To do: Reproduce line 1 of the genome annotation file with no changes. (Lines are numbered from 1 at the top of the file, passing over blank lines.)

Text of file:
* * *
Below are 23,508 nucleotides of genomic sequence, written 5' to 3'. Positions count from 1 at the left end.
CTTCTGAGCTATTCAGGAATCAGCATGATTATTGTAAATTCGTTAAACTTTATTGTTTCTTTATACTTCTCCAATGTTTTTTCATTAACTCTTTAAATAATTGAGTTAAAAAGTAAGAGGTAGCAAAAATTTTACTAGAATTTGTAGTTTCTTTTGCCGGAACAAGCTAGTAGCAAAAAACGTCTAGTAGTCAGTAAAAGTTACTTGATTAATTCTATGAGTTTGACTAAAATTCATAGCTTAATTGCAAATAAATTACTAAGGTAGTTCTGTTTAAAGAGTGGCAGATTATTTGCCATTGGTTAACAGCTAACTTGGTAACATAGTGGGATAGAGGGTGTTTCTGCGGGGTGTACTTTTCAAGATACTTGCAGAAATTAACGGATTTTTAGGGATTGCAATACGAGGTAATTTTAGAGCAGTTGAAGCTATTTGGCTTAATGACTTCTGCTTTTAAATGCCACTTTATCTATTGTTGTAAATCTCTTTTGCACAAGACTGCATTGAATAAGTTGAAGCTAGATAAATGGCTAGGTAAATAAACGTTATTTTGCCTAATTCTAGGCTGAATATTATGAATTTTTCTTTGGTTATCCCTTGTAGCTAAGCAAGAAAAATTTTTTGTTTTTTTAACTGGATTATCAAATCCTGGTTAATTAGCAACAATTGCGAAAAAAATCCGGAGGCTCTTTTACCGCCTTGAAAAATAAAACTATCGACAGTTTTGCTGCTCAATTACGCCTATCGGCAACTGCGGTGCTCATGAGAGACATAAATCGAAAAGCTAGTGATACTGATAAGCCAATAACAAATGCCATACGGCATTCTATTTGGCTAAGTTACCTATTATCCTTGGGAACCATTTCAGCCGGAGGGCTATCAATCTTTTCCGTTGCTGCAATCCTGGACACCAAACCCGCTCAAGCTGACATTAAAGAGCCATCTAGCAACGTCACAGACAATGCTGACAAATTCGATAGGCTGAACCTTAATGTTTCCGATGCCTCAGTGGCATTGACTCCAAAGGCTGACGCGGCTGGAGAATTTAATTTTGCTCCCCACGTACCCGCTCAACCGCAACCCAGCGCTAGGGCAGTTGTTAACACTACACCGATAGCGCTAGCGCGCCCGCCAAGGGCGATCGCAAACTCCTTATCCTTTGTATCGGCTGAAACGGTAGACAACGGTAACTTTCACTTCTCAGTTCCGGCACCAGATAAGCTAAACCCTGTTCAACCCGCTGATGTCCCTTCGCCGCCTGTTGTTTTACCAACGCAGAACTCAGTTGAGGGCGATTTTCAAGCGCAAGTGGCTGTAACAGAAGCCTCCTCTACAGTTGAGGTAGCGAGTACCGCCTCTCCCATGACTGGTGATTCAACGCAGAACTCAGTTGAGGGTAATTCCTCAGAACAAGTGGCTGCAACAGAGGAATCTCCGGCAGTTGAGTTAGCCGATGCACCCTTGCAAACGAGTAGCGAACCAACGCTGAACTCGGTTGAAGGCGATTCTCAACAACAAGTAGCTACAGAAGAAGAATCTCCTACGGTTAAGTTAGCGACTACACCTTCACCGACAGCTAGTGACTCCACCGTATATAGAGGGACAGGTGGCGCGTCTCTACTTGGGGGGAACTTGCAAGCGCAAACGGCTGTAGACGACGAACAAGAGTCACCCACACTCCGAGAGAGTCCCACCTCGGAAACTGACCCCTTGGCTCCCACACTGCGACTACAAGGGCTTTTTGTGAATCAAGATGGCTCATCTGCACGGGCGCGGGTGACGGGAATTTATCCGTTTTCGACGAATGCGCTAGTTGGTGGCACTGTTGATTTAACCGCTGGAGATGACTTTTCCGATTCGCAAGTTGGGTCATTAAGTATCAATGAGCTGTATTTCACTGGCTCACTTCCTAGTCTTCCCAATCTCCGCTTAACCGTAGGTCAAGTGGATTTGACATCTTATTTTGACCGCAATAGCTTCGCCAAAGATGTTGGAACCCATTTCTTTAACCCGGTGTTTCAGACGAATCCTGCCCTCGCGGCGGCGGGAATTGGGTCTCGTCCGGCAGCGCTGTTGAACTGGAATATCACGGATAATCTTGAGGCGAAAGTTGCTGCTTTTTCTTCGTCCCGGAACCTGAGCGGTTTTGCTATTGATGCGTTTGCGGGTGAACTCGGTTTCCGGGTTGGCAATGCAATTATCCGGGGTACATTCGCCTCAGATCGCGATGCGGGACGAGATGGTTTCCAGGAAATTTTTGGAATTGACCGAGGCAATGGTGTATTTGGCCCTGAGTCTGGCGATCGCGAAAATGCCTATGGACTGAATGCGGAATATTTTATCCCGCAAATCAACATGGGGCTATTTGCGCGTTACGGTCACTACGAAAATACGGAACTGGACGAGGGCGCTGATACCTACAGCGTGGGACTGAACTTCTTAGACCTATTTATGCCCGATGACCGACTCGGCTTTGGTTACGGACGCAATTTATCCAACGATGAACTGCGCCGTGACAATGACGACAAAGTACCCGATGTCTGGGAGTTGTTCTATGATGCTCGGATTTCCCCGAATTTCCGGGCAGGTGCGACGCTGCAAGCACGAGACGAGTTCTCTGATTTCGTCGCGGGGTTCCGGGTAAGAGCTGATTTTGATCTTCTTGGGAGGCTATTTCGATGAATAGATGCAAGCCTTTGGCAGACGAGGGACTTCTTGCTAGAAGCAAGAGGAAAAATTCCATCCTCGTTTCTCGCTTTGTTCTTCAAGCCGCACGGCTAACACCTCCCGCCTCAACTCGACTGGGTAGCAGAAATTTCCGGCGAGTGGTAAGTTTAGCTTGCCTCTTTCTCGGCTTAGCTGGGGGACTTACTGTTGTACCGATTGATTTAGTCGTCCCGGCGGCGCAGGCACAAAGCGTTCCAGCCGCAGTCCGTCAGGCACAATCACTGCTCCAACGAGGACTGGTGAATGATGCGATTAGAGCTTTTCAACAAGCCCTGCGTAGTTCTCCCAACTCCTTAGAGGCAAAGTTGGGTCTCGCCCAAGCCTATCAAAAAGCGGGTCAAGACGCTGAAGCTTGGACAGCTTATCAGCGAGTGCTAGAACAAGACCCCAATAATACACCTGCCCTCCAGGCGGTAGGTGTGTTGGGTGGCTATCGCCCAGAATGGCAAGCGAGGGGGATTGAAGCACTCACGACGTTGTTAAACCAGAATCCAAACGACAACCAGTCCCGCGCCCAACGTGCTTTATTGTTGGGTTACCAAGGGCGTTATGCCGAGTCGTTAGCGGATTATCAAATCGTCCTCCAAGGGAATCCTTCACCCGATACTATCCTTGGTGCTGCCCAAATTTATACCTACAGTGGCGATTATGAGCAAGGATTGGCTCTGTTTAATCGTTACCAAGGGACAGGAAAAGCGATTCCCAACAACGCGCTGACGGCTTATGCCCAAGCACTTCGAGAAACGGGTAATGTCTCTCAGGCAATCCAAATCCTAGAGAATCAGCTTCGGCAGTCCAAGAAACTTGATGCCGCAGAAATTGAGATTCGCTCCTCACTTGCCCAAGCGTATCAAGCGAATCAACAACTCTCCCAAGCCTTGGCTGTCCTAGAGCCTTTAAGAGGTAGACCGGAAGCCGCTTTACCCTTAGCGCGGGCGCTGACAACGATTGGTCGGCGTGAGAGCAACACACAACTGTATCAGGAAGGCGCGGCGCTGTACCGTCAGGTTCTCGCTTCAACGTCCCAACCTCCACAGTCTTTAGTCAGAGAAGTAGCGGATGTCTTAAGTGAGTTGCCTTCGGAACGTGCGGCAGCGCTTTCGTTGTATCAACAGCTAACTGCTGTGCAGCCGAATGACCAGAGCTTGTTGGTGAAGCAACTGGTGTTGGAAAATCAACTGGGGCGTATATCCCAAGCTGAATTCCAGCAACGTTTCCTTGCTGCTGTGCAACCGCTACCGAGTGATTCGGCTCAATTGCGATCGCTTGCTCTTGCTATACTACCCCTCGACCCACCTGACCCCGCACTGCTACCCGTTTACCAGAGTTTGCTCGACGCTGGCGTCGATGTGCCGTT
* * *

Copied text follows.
Below are 23,508 nucleotides of genomic sequence, written 5' to 3'. Positions count from 1 at the left end.